James Taylor, director of strategy at disability charity Scope, said that four in 10 families including someone with a disability were already in poverty, with many depending heavily on energy supplies to run medical equipment.
“A lot of them have nothing left to cut back on,” said Mr Taylor. “We’ll be looking to a new prime minister in September to be announcing something quite quickly. The priority has to be to get money to people quickly, because otherwise it’s going to be catastrophic.”
The principal policy adviser at the Joseph Rowntree Foundation, Katie Schmuecker, said that the anti-poverty thinktank’s surveys showed that as early as May there were already 7 million households “going without essentials, going without food, without enough to heat their homes properly, skipping showers, unable to afford the most basic toiletries”, with the number expected to rise sharply in the coming months.
“The government needs to urgently reassess the support that is given,” Ms Schmuecker told The Independent. “A typical low-income family will be experiencing additional costs in April 2023, compared to 2022, in the realm of £2,500.
“We need to see that package of support being doubled in order to meet the kind of costs that people are facing.”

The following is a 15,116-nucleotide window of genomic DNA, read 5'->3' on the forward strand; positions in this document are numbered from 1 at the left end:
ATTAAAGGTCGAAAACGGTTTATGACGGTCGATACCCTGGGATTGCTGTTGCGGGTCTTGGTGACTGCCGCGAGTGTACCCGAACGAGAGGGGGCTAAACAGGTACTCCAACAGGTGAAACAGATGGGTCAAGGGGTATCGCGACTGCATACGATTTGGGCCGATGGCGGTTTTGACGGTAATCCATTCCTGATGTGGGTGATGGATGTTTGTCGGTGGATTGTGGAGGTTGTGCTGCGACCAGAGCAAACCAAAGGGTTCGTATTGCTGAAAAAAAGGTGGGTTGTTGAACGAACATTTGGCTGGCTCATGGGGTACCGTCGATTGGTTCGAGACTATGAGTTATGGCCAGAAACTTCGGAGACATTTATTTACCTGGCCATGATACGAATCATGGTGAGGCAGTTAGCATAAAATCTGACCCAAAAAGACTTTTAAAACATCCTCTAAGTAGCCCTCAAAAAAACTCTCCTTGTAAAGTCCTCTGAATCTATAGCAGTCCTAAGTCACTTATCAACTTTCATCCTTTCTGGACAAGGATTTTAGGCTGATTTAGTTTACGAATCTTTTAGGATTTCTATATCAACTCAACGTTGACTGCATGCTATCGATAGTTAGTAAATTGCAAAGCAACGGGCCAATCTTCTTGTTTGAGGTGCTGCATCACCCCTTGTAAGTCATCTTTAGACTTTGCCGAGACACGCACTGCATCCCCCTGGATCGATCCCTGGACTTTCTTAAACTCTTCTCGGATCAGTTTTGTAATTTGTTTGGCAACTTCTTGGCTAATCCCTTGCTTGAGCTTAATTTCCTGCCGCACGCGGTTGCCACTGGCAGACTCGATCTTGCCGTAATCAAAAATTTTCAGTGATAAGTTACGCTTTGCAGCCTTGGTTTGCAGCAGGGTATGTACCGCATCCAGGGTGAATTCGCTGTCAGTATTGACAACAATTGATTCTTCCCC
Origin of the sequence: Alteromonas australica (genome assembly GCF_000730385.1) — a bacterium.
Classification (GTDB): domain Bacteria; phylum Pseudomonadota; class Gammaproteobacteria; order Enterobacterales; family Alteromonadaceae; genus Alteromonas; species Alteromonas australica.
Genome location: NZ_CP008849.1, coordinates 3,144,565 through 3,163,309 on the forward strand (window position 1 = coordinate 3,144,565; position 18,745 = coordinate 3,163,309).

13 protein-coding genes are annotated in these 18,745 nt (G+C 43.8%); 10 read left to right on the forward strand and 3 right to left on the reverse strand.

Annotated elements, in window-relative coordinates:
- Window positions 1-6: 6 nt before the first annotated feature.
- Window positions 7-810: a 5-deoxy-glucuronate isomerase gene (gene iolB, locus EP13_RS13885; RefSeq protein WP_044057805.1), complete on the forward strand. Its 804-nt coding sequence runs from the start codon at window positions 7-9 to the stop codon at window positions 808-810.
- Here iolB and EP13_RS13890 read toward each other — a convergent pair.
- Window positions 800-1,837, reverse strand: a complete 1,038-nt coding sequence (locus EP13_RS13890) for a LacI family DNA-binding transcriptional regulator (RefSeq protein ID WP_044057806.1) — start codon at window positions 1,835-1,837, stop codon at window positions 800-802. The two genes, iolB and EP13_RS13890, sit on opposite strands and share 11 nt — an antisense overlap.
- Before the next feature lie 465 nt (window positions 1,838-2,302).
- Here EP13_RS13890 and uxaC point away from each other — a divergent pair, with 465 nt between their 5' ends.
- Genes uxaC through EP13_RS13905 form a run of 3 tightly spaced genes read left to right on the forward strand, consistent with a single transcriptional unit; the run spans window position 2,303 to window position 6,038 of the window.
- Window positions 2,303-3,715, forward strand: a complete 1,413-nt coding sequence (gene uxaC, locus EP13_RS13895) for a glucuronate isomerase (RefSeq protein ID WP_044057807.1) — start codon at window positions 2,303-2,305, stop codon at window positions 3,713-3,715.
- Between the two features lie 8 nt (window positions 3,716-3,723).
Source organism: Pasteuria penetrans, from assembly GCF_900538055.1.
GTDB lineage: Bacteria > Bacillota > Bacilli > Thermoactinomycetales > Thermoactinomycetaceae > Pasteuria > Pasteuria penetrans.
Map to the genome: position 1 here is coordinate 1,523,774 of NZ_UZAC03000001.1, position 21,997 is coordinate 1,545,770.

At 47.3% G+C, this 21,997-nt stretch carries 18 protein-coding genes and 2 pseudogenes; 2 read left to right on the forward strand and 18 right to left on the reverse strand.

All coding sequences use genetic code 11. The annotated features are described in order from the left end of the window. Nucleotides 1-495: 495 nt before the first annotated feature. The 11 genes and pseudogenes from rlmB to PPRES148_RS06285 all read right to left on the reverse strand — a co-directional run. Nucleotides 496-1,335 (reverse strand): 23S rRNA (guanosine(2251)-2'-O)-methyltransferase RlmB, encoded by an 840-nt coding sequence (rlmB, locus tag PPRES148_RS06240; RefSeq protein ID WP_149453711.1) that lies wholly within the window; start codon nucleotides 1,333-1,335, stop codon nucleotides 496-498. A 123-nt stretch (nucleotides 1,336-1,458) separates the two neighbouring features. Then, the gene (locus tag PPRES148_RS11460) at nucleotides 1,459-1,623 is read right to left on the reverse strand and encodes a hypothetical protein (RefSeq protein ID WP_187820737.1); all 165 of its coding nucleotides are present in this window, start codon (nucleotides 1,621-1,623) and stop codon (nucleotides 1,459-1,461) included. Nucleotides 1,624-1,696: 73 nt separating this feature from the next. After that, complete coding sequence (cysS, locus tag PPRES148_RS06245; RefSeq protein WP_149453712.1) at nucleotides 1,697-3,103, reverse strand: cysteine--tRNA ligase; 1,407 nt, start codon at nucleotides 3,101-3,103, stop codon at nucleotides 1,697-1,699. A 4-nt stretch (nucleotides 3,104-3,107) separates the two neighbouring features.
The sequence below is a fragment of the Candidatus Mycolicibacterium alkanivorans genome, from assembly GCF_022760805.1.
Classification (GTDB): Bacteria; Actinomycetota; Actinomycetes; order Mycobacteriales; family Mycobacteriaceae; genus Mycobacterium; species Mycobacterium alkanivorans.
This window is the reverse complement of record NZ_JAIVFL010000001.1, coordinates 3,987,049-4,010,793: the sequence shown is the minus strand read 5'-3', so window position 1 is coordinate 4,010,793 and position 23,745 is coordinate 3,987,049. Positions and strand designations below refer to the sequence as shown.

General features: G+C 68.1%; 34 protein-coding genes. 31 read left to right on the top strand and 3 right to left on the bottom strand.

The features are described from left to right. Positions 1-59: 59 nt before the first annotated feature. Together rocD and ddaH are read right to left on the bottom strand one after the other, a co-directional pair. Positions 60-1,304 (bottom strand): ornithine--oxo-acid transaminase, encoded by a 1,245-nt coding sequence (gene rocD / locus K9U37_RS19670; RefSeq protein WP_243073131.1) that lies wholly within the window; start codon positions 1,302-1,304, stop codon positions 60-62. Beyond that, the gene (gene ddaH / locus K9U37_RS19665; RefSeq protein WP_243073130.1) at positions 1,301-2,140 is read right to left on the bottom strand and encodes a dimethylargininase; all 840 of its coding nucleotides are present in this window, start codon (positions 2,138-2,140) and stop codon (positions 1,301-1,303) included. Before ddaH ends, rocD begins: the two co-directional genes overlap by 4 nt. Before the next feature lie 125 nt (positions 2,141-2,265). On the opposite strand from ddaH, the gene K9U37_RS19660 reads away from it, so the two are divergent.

And the Resolution Foundation’s research director James Smith said agreed that, with the scale of expected energy cost rises now double what was anticipated in May when Mr Sunak unveiled his package of support – worth £1,200 to the most vulnerable households – the size of direct payments would have to increase by a similar level.
“We don’t know exactly what scale of support is needed, but we know that the money Rishi Sunak announced while he was chancellor is not going to be anywhere near enough to prevent extremely bad outcomes for the economy as a whole but mainly for those on low incomes who are most exposed to the cost-of-living crisis,” he said.
“The previous package in May was scaled to an Ofgem letter that said the price cap would rise by £850 in October to about £2,800. We’re now staring down the barrel of £3,500. We could be talking about another £15 billion at least.”
Mr Smith told The Independent it was “extremely odd” that the cost-of-living crisis had not so far been central to the Tory leadership debate, when it was clear that the “absolute first priority” for the incoming PM will be to support households through the winter.
“Whoever becomes the next prime minister, they will need to move quickly in terms of putting fiscal support in place, whether that be through an emergency budget or immediate steps to support households,” he said.
“Using the benefits system is possibly the most targeted, best way to do this. It is not going to be done all that well through the tax system, partly because those who are most vulnerable don’t tend to pay a lot of tax.”